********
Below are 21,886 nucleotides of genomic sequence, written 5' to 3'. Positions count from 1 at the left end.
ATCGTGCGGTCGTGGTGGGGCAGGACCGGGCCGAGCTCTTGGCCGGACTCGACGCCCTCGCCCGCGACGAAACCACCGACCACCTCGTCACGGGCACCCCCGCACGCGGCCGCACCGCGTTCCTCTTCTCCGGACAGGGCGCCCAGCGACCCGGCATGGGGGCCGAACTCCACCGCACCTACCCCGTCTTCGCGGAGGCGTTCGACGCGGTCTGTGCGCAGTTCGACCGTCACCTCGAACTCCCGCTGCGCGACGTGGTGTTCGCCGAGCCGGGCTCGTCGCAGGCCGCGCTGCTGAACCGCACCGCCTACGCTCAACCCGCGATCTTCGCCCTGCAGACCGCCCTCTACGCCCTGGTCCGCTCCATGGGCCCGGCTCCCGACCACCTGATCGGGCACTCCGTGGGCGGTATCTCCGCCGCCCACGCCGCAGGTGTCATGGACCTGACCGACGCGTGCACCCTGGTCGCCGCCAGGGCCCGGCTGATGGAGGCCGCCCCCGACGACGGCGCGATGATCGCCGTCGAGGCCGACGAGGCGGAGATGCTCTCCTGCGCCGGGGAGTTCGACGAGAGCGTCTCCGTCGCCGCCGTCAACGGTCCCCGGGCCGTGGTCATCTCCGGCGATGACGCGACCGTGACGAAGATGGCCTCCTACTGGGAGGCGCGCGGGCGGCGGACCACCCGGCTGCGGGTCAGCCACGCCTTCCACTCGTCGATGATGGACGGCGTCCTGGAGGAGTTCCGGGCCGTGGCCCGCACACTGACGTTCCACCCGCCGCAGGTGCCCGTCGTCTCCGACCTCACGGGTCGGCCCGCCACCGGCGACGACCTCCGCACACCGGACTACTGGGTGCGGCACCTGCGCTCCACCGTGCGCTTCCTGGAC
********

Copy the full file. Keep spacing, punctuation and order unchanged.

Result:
Below are 21,886 nucleotides of genomic sequence, written 5' to 3'. Positions count from 1 at the left end.
ATCGTGCGGTCGTGGTGGGGCAGGACCGGGCCGAGCTCTTGGCCGGACTCGACGCCCTCGCCCGCGACGAAACCACCGACCACCTCGTCACGGGCACCCCCGCACGCGGCCGCACCGCGTTCCTCTTCTCCGGACAGGGCGCCCAGCGACCCGGCATGGGGGCCGAACTCCACCGCACCTACCCCGTCTTCGCGGAGGCGTTCGACGCGGTCTGTGCGCAGTTCGACCGTCACCTCGAACTCCCGCTGCGCGACGTGGTGTTCGCCGAGCCGGGCTCGTCGCAGGCCGCGCTGCTGAACCGCACCGCCTACGCTCAACCCGCGATCTTCGCCCTGCAGACCGCCCTCTACGCCCTGGTCCGCTCCATGGGCCCGGCTCCCGACCACCTGATCGGGCACTCCGTGGGCGGTATCTCCGCCGCCCACGCCGCAGGTGTCATGGACCTGACCGACGCGTGCACCCTGGTCGCCGCCAGGGCCCGGCTGATGGAGGCCGCCCCCGACGACGGCGCGATGATCGCCGTCGAGGCCGACGAGGCGGAGATGCTCTCCTGCGCCGGGGAGTTCGACGAGAGCGTCTCCGTCGCCGCCGTCAACGGTCCCCGGGCCGTGGTCATCTCCGGCGATGACGCGACCGTGACGAAGATGGCCTCCTACTGGGAGGCGCGCGGGCGGCGGACCACCCGGCTGCGGGTCAGCCACGCCTTCCACTCGTCGATGATGGACGGCGTCCTGGAGGAGTTCCGGGCCGTGGCCCGCACACTGACGTTCCACCCGCCGCAGGTGCCCGTCGTCTCCGACCTCACGGGTCGGCCCGCCACCGGCGACGACCTCCGCACACCGGACTACTGGGTGCGGCACCTGCGCTCCACCGTGCGCTTCCTGGAC